Smelling a glass of wine is a practice that requires a certain "education". To evaluate the aromas of a wine it is necessary to regain possession of our dormant olfactory abilities, hence, reactivate our sense of smell to discover a world that we know only in part.
There are many things to look at when examining a wine's bouquet. To begin with, we must consider that each wine has its own unique characteristics linked to the grape of origin, the area of cultivation, the method of vinification, the type of aging, evolution and more. It is essential that the aromas that comprise the bouquet are distinct and pleasant; experience is often necessary to analyze and understand the more complex and original wines. Another parameter of great importance during the olfactory examination is that which calls for the identification of wine defects due to various causes, including incorrect winemaking procedures, excessive oxidation that lends a marsala smell, use of barrels that are too old or not adequately clean and several others, including the unmistakable smell (and taste) of cork!
For several years I have been dedicating myself to wine-tasting and, although having achieved an improvement in my skills of “aromatic reading” of wine, I am convinced that it is never an absolute value; on the contrary, I have the clear opinion that the olfactory information obtained during a blind tasting is at least in part, subjective! Every wine in the glass has objective characteristics, but each of us can perceive them in a slightly different way.
An approach that is perpetually stimulated by curiosity, but also doubt, and therefore motivation towards discovery, is necessary when do a wine-tasting.
To conduct the olfactory examination, I concentrate on this order of "steps" which I summarize below: the aromatic exposure or "first nose"; the aromatic opening or "second nose".
The aromatic exposure (the evolution of the bouquet)
The "first nose", or first exposure to the wine's aromas, can reveal to us, in accordance with the varietal type and/or the aging process, a young, mature or aged bouquet.
Young. If the bouquet is young I try to identify the fresh fruit, the aromatic herbs, the light flowers, the sweet tone of the barrel; basically this is a wine that expresses itself well but in a way that is still not sufficiently exhaustive and performing.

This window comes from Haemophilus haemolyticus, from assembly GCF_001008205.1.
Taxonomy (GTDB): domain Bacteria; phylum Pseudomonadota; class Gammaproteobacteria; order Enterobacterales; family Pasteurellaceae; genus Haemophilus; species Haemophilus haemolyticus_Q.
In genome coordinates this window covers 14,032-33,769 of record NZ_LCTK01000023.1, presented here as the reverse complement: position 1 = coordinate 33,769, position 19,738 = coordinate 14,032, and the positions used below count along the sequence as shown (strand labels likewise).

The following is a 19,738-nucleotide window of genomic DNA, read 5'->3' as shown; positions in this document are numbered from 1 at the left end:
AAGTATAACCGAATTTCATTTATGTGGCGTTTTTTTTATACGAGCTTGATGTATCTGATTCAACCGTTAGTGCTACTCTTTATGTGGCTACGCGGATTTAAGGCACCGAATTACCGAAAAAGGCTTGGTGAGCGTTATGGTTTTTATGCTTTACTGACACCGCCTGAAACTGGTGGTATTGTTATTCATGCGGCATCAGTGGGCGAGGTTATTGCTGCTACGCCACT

Mature. If the bouquet is mature, I acknowledge that some "youthful" scents may still be present, but that spicy, buttery, vegetable, honeyed notes and others are sometimes more developed due to the bouquet's evolution.
Aged. An aging bouquet, on the other hand, exposes spicy timbres, dried or candied fruit, toasted notes, undergrowth, animal or earthy scents and others.
But we must be careful because wines evolve in different ways according to their own intimate, typical, territorial character. Some wines reach their aromatic peaks when they possess a youthful bouquet, and therefore they deserve a classification (and appreciation) in that stage of aromatic expression. Just as the opposite is true, such as with some noble wines, or "Crus", which in a young or mature phase show a closed, introspective, cold, disordered bouquet, and where it is only in the aged phase of the bouquet that they show their profile, the aromatic articulation, the balance between individual aromas, a defined and persistent, distinct and pleasant range. I can say in general that great wines are tasted (and appreciated) during this phase.
The aromatic opening (the nature of the bouquet)
What is identified as the "second nose" of the wine is the moment of aromatic tasting in which we begin to further examine the bouquet's aromas. I believe this phase of the tasting is more complex, stimulating and stratified; it is essential to analyze and include the various aromatic nuances that characterize a wine.
In order to catalog the overall olfactory impressions relating to the varieties and wines of the world, it is worth mentioning some indicative profiles that affect the nature of the wine bouquet.
- Vinous: perfume of must,
- Aromatic: scent of grapes and / or herbs,
- Fragrant: scent of yeast and bread,
- Mineral: perfume of flint, flint, graphite,
- Barrel: scent of vanilla, coconut, licorice,
- Lactic: scents of butter, cream, yogurt,
- Toasted: aromas of toast, cocoa, coffee,
- Smoked: aromas of burnt wood, ash, tobacco,
- Chemical: scents of wax, paint, acetone,
- Marsala: aromas of nuts, burnt honey, candied fruit
During my internship, I have deepened the act of tasting with the privilege of being able to memorize wine fragrances and styles. I have selected a series of indicative aromatic profiles both as a function of the parameters of intensity, strength, and impact that distinguish wine varieties and cellar processing, and as a function of persistence, expressiveness, definition parameters, which fall within the peculiar palette of cultivars, territories and districts.
- Linear: aromas of a specific aromatic family
- Typical: aromas of a specific grape variety and / or territory
- Faithful: aromas of specific grape and vintage
- Decided: clear and powerful aromas
- Closed: perfumes not well expressed
- Open: defined and expressive aromas
- Vertical: youthful, clear and elegant aromas
- Round: aromas of maturity, sweet and elegant
- Warm: aromas of maturity, "sweet" and spicy
- Articulated: scents from different aromatic families
- Wide: articulated and defined aromas
In conclusion, it should be remembered that, to classify the olfactory bouquet of a wine, one must have a knowledge of the relativity of aromas within the greater body of wine. Tasting is no longer an involuntary, unconscious, anarchic intuition, but a reasoning that is inspired by the role of the olfactory memory and the methodology of impressions, to conclude upon the most likely result, without ever neglecting the extreme variability of expressions that make up the world of wine!
Best Sommelier of Italy 2005